THE Minister of Finance, Calle Schlettwein, addressed fears that were raised in Parliament by the Popular Democratic Movement about the Government Institutions Pension Fund (GIPF) that might still be exposed to unnecessary risks when investing funds in unlisted business ventures.
PDM Member of Parliament, Elma Dienda wanted to know from the Minister of Finance what measures have been put in place to ensure that the Government Institutions do not suffer the same fate as the GIPF when it incurred substantial financial losses and were forced to write off or dispose of debt.
In response to her question the finance minister stated that during the Development Capital Portfolio (DCP) period, the current regulatory framework to guide pension funds on how to conduct unlisted investments did not exist. He said that at the time there were no local precedents to test such ventures on the success or failure of pension fund investments into unlisted investments.
“The DCP was Namibia’s first ever attempt by a pension fund to invest in local companies that are not listed on any stock exchange,” he said.
Minister Schlettwein added that as a result of the failure of some DCP investment, the Pension Funds Regulations on investments have been amended and introduced Regulation 29 in 2013, which has since changed to Regulation 14. He said the Regulation provides regulatory framework that guides pension funds on how to structure their unlisted investments. This regulatory framework introduced mandatory requirements obliging pension funds to do unlisted investments through a separate special purpose vehicle which is overseen by a Governing Board, comprised of mainly independent persons and administered by a skilled and licensed Unlisted Investment Manager.
“NAMFISA has also introduced a new quarterly reporting obligation referred to as the Chart of Accounts. This reporting is conducted quarterly and the regulator is able to track the exposure of each pension fund in unlisted investments. To this end, GIPF submits its quarterly regulatory reports to NAMFISA which enables NAMFISA as a Regulator, to monitor its compliance. This reporting obligation did not exist at the time of the DCP investment under question.”
According to Mr. Schlettwein the GIPF has in addition to the quarterly obligations recognised the need to implement some of the investigative findings and recommendations that arose from numerous institutions regarding best practices around unlisted investments such as the Institutional Limited Partners Association which is a global association of institutional investors who invest into unlisted investments, as well as the United Nations’ supported Principles of Responsible Investments (UN-PRI) where the GIPF has become a member and signatory to its responsible investment principles.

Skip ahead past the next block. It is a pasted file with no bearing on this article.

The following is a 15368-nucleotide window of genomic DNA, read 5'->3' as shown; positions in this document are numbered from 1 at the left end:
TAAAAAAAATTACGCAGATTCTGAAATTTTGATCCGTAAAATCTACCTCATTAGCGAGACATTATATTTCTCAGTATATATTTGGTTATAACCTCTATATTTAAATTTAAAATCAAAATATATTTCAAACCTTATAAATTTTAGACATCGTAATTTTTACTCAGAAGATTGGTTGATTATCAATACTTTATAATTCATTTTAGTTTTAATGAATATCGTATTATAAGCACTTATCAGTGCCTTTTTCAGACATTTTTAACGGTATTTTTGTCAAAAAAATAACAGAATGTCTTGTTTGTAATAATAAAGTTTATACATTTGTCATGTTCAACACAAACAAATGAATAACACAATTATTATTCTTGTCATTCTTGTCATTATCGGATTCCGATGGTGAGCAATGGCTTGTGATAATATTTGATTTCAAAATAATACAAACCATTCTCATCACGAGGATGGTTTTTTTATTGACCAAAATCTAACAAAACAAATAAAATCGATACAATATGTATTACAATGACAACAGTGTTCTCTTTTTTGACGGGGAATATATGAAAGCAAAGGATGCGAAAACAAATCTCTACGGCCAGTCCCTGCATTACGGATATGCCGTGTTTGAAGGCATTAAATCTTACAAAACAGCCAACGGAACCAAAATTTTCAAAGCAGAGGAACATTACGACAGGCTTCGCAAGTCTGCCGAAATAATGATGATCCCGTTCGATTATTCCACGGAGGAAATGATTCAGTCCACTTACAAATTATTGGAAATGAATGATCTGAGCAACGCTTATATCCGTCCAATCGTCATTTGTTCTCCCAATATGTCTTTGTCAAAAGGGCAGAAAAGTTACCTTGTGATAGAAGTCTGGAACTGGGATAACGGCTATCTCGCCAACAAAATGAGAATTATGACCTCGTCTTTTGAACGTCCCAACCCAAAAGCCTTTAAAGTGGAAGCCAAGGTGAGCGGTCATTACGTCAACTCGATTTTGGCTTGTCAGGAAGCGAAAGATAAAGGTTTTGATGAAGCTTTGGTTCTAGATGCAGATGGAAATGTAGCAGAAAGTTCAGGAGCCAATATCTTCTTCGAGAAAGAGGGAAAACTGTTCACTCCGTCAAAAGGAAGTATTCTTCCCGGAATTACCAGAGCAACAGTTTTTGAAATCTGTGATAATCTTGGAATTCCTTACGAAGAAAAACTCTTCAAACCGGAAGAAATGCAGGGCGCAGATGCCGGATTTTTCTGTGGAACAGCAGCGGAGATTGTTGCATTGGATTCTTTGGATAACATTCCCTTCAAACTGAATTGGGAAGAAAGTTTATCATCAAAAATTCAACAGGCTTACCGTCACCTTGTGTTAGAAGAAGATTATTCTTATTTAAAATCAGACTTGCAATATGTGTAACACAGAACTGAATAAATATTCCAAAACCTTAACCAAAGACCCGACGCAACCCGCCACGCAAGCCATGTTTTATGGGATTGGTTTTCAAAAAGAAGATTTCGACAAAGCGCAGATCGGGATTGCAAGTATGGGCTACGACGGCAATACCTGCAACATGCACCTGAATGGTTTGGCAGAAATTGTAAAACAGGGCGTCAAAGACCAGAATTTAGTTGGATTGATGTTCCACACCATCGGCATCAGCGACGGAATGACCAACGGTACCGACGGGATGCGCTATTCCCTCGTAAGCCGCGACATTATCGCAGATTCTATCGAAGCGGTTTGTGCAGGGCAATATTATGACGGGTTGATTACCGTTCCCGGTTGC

“The GIPF has also enhanced its internal capacity on Unlisted Investments by creating a dedicated unit with appropriate skilled personnel that solely focuses on monitoring the unlisted program.”
Minister Schlettwein pointed out that it is important to keep in mind that all investments have risks; therefore, the objective of the above intervention is to ensure that such risks are mitigated as it is not possible to eliminate all risks, and it is also not possible to guarantee that no losses will be incurred in the future.
Mrs Dienda said that the GIPFs Chief Executive Officer that indicated in a recent address that 12 out of 21 investments incurred losses of N$386 578 857. She wanted to know how this was possible if the DCP was established to provide Development Capital to Namibian businesses with “growth potential and development impact”.
In response the finance minister said the intention of the DCP was to promote local businesses and grow the economy through the establishment of Small and Medium Enterprises.
“You will therefore see that the companies that were funded were in sectors that conventional banks usually do not fund such as start-up mining, manufacturing and agriculture in different regions so as to avoid concentration risks in a few regions. These initiatives were intended to have a socio-economic impact on their regions.
The minister said that during the review of the business plans, the key focus was on job creation, regional impact and sustainability of the businesses.
“Although the intentions of the business ventures that GIPF invested in were good, the execution of the projects fell short of the promised and planned deliverables. Some of the business ventures failed due to economic factors that made the assumptions reflected in the original business plans were no longer viable.”
Mrs. Dienda also wanted to know what assessments were done to determine the growth potential of these businesses and how successful such assessments were.
The finance mintsre responded by saying it is worth mentioning that new business ventures or start-up businesses rely on assumptions made in their business plans to make a case for their feasibility.
“The DCP’s target was on those projects that were proposed to be started (green-field projects) or at an early stage of development (brown-field projects). These projects therefore carried much higher risks because they lacked a proven financial track record and clientele base.”
Minister Schlettwein said all investments made under the DCP were required to present a business plan and all other supporting documents to allow the GIPF to gain basic insight into the business. He added that for this purpose, the GIPF had contracted a professional investment management company to assist it. An assessment was carried out by the investment management company and the findings were presented to the GIPF Board of Trustees to decide whether to fund or not.
“Assessments were carried out, however in some cases these projections never came to fruition and this led to the failure of these initiatives.”